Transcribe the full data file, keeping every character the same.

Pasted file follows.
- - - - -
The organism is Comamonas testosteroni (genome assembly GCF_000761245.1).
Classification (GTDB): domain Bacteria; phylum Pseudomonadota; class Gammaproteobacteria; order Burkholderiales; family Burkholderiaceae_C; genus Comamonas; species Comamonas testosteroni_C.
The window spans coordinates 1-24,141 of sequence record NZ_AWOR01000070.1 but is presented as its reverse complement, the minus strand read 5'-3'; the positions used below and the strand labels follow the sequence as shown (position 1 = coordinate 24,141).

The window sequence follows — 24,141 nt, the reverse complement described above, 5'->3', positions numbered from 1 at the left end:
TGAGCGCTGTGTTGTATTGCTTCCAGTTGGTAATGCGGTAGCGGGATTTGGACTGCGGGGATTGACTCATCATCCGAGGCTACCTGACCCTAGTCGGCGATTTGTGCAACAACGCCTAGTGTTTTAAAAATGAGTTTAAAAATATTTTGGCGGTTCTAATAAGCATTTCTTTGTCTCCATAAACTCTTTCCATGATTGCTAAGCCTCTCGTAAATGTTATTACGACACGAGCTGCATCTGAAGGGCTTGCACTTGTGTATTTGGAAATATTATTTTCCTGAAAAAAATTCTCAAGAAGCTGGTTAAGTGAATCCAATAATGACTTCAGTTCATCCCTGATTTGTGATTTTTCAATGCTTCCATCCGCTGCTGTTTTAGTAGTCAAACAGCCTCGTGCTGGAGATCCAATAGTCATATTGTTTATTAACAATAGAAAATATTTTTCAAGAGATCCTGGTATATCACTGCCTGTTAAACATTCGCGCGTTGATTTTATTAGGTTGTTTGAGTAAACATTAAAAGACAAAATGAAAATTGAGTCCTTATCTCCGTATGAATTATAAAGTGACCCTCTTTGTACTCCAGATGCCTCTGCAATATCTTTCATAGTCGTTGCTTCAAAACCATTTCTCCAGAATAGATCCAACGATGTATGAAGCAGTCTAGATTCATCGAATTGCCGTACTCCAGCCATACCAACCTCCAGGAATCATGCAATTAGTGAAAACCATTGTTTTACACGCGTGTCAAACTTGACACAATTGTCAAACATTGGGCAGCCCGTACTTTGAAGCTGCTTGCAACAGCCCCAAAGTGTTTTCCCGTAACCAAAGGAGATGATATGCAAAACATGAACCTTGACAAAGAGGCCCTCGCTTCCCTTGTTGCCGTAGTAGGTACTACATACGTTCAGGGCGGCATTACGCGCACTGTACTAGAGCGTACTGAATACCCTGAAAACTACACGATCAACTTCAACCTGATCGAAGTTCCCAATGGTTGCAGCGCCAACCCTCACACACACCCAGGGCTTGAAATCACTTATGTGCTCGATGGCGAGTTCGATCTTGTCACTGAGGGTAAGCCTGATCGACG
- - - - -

The organism is Comamonas testosteroni (genome assembly GCF_000761245.1).
Classification (GTDB): domain Bacteria; phylum Pseudomonadota; class Gammaproteobacteria; order Burkholderiales; family Burkholderiaceae_C; genus Comamonas; species Comamonas testosteroni_C.
The window spans coordinates 1-24,141 of sequence record NZ_AWOR01000070.1 but is presented as its reverse complement, the minus strand read 5'-3'; the positions used below and the strand labels follow the sequence as shown (position 1 = coordinate 24,141).

The window sequence follows — 24,141 nt, the reverse complement described above, 5'->3', positions numbered from 1 at the left end:
TGAGCGCTGTGTTGTATTGCTTCCAGTTGGTAATGCGGTAGCGGGATTTGGACTGCGGGGATTGACTCATCATCCGAGGCTACCTGACCCTAGTCGGCGATTTGTGCAACAACGCCTAGTGTTTTAAAAATGAGTTTAAAAATATTTTGGCGGTTCTAATAAGCATTTCTTTGTCTCCATAAACTCTTTCCATGATTGCTAAGCCTCTCGTAAATGTTATTACGACACGAGCTGCATCTGAAGGGCTTGCACTTGTGTATTTGGAAATATTATTTTCCTGAAAAAAATTCTCAAGAAGCTGGTTAAGTGAATCCAATAATGACTTCAGTTCATCCCTGATTTGTGATTTTTCAATGCTTCCATCCGCTGCTGTTTTAGTAGTCAAACAGCCTCGTGCTGGAGATCCAATAGTCATATTGTTTATTAACAATAGAAAATATTTTTCAAGAGATCCTGGTATATCACTGCCTGTTAAACATTCGCGCGTTGATTTTATTAGGTTGTTTGAGTAAACATTAAAAGACAAAATGAAAATTGAGTCCTTATCTCCGTATGAATTATAAAGTGACCCTCTTTGTACTCCAGATGCCTCTGCAATATCTTTCATAGTCGTTGCTTCAAAACCATTTCTCCAGAATAGATCCAACGATGTATGAAGCAGTCTAGATTCATCGAATTGCCGTACTCCAGCCATACCAACCTCCAGGAATCATGCAATTAGTGAAAACCATTGTTTTACACGCGTGTCAAACTTGACACAATTGTCAAACATTGGGCAGCCCGTACTTTGAAGCTGCTTGCAACAGCCCCAAAGTGTTTTCCCGTAACCAAAGGAGATGATATGCAAAACATGAACCTTGACAAAGAGGCCCTCGCTTCCCTTGTTGCCGTAGTAGGTACTACATACGTTCAGGGCGGCATTACGCGCACTGTACTAGAGCGTACTGAATACCCTGAAAACTACACGATCAACTTCAACCTGATCGAAGTTCCCAATGGTTGCAGCGCCAACCCTCACACACACCCAGGGCTTGAAATCACTTATGTGCTCGATGGCGAGTTCGATCTTGTCACTGAGGGTAAGCCTGATCGACG